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Old September 18th, 2007, 02:42   #1
Join Date: Mar 2005
Location: MB
Sometimes CBSA isn't the boogey man after all

Months ago I had ordered a slim foreend and SEF grip frame and trigger group from Japan to fit my Youth Engineering gas blowback MP5. It cost me a considerable chunk of cash as it had to be custom fabricated from Escort, JAC, and real steel parts.

Eventually I received the parcel minus the SEF trigger group. In its stead was a detention notice from CBSA indicating a "RECEIVER" had been detained as it was a prohibited weapon. Needless to say I was pretty upset, however I telephoned the number listed and spoke with a few of the people involved. I kept my demeanor polite and understanding, explaining that I realize CBSA has a duty to protect the citizenry from contraband and that I welcomed an opportunity to correct an error made in good faith. The seizing officer was immensely thankful that I understood their position, citing that most people call and yell at them rather than lodge a reasoned objection. She even welcomed my appeal and the opportunity to be proven wrong on the issue, and learn something about firearms in the process.

I called the adjudicator listed on the form and explained my reasoning, that the upper receiver on an MP5 was the part that housed the serial number and would be the controlled part rather than the grip frame. I made no attempt to hide the fact this part was for an airsoft gun; in fact I was very open with that as it would likely have been more of an issue had it been for a real MP5. I also laid out my qualifications as a federally licensed verifier for the Canada Firearms Registry and advised that the RCMP Firearms Reference Table may shed some more light on the issue. The adjudicator thanked me for the info and said he'd send a written confirmation of my "appeal" shortly.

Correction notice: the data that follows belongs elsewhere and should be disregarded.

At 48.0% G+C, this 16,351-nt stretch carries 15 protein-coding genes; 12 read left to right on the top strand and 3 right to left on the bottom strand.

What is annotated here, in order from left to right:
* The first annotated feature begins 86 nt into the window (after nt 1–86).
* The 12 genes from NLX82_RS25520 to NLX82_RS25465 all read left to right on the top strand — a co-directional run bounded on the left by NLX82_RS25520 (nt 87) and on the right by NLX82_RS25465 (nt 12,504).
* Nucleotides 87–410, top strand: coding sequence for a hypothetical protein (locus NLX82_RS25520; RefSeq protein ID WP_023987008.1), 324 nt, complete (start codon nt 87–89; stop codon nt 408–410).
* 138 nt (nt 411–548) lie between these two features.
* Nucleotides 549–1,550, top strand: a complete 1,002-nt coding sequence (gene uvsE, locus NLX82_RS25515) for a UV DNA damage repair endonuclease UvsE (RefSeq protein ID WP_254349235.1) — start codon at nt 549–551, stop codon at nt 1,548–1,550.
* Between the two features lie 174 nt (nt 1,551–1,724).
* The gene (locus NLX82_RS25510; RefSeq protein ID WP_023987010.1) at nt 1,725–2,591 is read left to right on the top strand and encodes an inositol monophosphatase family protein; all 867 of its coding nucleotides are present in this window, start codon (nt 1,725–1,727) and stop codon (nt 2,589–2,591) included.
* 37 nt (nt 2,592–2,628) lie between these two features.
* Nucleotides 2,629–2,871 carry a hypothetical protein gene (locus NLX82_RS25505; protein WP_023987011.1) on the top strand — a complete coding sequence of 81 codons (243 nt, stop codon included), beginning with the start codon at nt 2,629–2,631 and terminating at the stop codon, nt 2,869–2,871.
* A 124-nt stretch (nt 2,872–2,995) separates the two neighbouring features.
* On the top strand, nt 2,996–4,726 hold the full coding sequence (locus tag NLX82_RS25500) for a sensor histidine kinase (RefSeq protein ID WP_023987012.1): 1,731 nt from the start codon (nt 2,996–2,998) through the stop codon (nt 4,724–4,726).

I had intended to prepare a thorough written appeal with supporting documentation, photographs, and web links to bolster my argument. However as fireworks season was in full swing at that point I had zero time to do any of it. Knowing it usually takes CBSA months to get anything like this accomplished I put it on the back burner.

Then last week I get a Canada Post delivery notice in my mailbox. I was expecting some parts out of Hong Kong so I was very perplexed to see the post office lady bring out an XpressPost bubble mailer, and even more puzzled when I saw the return address was CBSA. I opened the bag to reveal my SEF lower, and a four page "Detailed Adjustment Statement" that laid out the verdict that my lower was indeed admissible to Canada!

So I suppose the lesson is, if you play by the rules and put forward a reasoned case, and probably most importantly respect those that are holding the cards, you can usually get what you want.

Gryphon is offline   Reply With Quote